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IMG SURVIVOR
11-16-2006, 03:46 AM
You have a 24 year old male patient that comes to the ER with pain in the lef flank, hematuria and disuria, you start the IV and start treating the patient, the lab comes back confirming that he has kidney stone from calcium.

What is the primary hormone in regulating calcium in your body?
Where is created?
I know very easy

drdeb
11-16-2006, 10:39 PM
The PTH hormone activates vitamin D in the kidneys.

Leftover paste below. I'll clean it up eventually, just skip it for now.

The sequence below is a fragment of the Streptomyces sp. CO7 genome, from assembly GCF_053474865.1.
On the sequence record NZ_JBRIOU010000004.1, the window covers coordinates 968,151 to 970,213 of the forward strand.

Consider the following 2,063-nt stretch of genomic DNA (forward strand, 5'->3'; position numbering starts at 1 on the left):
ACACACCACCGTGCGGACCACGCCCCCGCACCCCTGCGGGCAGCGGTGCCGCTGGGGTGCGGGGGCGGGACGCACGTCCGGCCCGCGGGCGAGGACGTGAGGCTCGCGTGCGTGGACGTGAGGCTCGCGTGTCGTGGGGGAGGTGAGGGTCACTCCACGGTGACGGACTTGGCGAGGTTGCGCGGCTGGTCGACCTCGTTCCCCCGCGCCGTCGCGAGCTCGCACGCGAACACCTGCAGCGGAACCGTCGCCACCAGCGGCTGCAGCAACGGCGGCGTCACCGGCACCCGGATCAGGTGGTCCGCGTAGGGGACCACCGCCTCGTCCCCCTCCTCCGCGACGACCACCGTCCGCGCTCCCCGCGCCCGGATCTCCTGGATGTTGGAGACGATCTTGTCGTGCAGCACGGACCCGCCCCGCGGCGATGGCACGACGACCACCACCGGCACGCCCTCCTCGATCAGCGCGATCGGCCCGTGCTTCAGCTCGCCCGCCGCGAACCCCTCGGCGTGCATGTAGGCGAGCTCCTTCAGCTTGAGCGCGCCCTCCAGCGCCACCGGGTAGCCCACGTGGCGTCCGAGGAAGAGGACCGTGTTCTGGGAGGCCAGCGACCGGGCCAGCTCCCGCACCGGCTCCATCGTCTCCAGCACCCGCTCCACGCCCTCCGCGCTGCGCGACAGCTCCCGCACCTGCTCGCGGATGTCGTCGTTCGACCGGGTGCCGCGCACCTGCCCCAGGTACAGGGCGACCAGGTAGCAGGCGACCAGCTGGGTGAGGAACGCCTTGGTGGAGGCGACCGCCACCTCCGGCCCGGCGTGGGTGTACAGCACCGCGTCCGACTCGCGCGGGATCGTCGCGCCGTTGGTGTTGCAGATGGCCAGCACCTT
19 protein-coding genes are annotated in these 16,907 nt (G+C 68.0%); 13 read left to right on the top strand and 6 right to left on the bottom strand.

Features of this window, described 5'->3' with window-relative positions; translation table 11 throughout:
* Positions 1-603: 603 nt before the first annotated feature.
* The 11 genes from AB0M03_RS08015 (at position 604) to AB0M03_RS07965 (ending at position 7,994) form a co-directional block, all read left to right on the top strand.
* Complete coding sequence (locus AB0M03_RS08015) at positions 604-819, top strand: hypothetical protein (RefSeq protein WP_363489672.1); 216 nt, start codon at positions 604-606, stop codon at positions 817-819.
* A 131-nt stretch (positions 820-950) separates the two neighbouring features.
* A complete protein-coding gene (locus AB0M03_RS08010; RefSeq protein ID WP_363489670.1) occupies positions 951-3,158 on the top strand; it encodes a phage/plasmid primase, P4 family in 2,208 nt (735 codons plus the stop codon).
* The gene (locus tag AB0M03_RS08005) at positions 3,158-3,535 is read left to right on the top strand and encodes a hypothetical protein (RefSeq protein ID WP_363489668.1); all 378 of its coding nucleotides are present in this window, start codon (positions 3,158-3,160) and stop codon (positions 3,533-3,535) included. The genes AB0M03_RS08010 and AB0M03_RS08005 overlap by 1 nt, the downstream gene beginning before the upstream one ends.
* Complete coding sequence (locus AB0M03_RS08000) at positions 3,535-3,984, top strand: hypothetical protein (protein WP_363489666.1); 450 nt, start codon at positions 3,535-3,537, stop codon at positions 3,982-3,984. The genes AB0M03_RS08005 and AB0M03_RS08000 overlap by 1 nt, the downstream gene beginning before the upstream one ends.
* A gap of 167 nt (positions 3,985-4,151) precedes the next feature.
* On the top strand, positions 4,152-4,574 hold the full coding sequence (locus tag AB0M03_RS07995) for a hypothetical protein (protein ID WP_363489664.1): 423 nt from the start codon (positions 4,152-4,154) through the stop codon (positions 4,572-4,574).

the activated vitamin D inturn enhances calcium absorption.

IMG SURVIVOR
11-17-2006, 12:35 AM
Very good, also remember that PTH is created in the Parathyroid gland.

PTH also reabsorbs calcium, and excrete Phosphate.

Followup question

How the PTH helps in the excretion of phosphate?
what cell of the Parathyroid gland creates PTH?

ALL this is basic stuff THAT THEY ASK, and you will say during the test OMG I dont remember, but now you will have it clear in your head.

drdeb
11-17-2006, 01:40 AM
Yes….increased levels of PTH concentration causes increase in calcium reabsorption thus decreasing excretion and vice versa.

Increase in PTH concentration increases in phosphate excretion (i.e. just opposite to what it does to calcium)

PTH is formed in the chief cells of parathyroid glands.







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